WELD COUNTY, Colo. – A Colorado man accused of murdering his pregnant wife and two daughters entered a guilty plea on Tuesday, reported Fox News. As a result, part of the deal will prevent him from facing the death penalty, prosecutors said.

Christopher Watts, 33, pleaded guilty to nine felony counts, including three first-degree murder charges, in the deaths of his wife, Shannan, 34, and two daughters, Bella, 4, and Celeste, 3, Weld District Attorney Michael J. Rourke said.

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Christopher Watts pleaded guilty to murdering his wife and daughters. (Weld County Sheriff’s Office)

Rourke went on to say that Watts will face three consecutive life sentences for the murder charges; the rest will be “left to the discretion of the court” when Watts is officially sentenced on Nov. 19.

Watts, a former oil and gas worker, was charged in August with killing his pregnant wife and their daughters at their home north of Denver.

Police have said Watts drove their bodies to an oil site owned by his former employer. The girls’ bodies were found submerged in an oil tank, and Shannan Watts’ body was found in a shallow grave.

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Shannan, 34, and two daughters, Bella, 4, and Celeste, 3. (Facebook)

Moreover, part of the police investigation determined that Watts “was actively involved in an affair with a co-worker,” according to court documents.

Investigators said in the documents that Watts admitted to police that he killed his wife. He said he strangled her in “a rage” when he allegedly discovered she had strangled their two daughters after he sought a separation.

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Christopher Watts pictured during an interview with the Denver Channel before his arrest. (Screenshot Denver Channel Facebook video).

In what now is known as a charade, Christopher Watts originally told reporters that he was traumatized by the disappearance his family in August. He claimed no knowledge of their mysterious absence.

“It’s not something I could ever, ever fathom would happen in my lifetime, and I have no inclination of where she is,” he said at the time. “She said she was going to a friend’s house with the kids and that’s the last thing I heard, and that was it. It was very vague.”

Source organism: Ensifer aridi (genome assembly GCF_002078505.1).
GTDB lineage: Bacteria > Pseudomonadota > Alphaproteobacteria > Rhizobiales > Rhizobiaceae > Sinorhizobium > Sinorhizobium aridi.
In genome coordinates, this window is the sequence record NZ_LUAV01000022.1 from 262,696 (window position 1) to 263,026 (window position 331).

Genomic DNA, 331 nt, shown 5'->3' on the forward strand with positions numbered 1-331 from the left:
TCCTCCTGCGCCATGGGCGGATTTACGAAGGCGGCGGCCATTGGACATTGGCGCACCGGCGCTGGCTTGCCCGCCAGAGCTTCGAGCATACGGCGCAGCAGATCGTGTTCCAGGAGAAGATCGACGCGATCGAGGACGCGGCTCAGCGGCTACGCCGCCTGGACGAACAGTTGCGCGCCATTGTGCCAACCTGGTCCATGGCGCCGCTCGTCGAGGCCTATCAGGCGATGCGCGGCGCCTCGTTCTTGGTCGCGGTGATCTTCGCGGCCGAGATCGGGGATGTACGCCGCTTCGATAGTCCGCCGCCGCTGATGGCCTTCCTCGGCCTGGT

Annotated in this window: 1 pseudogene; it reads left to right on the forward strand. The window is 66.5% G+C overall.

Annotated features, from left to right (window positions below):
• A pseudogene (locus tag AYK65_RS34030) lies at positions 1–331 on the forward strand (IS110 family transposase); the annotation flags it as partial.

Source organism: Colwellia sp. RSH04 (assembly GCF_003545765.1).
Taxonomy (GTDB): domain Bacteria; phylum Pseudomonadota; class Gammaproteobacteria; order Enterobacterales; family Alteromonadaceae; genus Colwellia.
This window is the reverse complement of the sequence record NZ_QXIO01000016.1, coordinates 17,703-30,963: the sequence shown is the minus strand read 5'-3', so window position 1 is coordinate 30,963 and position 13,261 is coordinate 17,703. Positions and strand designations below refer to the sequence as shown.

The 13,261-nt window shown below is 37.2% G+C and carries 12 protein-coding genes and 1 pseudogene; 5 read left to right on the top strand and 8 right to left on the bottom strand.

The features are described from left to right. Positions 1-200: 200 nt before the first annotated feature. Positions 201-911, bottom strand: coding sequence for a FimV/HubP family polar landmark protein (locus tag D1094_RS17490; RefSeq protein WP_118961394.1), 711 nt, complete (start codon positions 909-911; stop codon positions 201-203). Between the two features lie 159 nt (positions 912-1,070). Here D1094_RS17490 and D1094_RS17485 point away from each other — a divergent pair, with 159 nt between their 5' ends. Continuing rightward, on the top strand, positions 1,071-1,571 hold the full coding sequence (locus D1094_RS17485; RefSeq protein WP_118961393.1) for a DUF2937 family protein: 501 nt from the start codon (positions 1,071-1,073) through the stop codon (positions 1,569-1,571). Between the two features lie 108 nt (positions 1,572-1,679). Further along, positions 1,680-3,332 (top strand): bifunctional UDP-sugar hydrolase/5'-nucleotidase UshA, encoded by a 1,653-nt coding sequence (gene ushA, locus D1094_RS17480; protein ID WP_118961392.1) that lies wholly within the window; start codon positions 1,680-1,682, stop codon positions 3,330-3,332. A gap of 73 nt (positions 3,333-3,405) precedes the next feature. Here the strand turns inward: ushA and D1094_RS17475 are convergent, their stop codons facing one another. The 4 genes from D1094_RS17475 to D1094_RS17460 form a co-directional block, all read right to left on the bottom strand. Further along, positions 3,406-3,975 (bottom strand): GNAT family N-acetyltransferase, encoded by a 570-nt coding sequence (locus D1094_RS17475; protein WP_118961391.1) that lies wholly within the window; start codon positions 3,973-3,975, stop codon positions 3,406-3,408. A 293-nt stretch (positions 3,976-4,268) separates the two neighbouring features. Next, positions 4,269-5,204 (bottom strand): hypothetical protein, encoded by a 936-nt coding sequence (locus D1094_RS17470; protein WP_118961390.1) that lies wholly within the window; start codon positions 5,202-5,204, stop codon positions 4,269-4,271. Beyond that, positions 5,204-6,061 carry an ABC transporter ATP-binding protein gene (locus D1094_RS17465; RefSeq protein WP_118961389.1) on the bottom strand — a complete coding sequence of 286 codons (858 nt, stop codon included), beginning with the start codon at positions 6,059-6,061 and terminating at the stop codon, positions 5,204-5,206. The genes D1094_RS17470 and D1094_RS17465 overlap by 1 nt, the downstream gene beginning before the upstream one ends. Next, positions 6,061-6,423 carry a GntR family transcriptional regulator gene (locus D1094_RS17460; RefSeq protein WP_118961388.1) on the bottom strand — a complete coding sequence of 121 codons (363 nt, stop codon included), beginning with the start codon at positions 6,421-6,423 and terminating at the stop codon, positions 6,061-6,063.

When the Denver Channel asked if he thought his wife just took off, Watts responded: “Right now I don’t want to just throw anything out there. I hope that she’s somewhere safe right now and with the kids.

“But could she have just taken off? I don’t know, but if somebody has her and they’re not safe, I want them back now.”

Watts told the station that he and his wife “had an emotional conversation” the night before her disappearance and said he’ll “leave it at that,” when asked if they had an argument.

Watts said he waited up the previous night “with every light in the house on,” unable to sleep from not knowing whether his family was safe.

“I was hoping I would just get run over by the kids running in the door, just barrel rushing me, but it didn’t happen,” he said. “It was just a traumatic night.”

When asked about his relationship with his children, Watts said they were “his life” and that their “smiles light up my life.”

He said he missed telling his kids at dinner that “you got to eat that or you’re not going to get your dessert.” He also said he missed cuddling with them on the couch. “It was tearing me apart last night,” he said.

“I just want everybody to come home. Wherever they’re at, come home. That’s what I want,” he told the station.

The station concluded the interview asking what would Watts tell his wife and kids if they could see the interview.

Watts, looking directly into the camera, said: “Shanann, Bella, Celeste, if you’re out there just come back. If somebody has her, just bring her back. I just need to see everybody. I need to see everybody again. This house is not complete without anybody here. Please bring her back.”

Prosecutors said they couldn’t comment on the details of the investigation because the judge has yet to formally accept Watts’ guilty plea.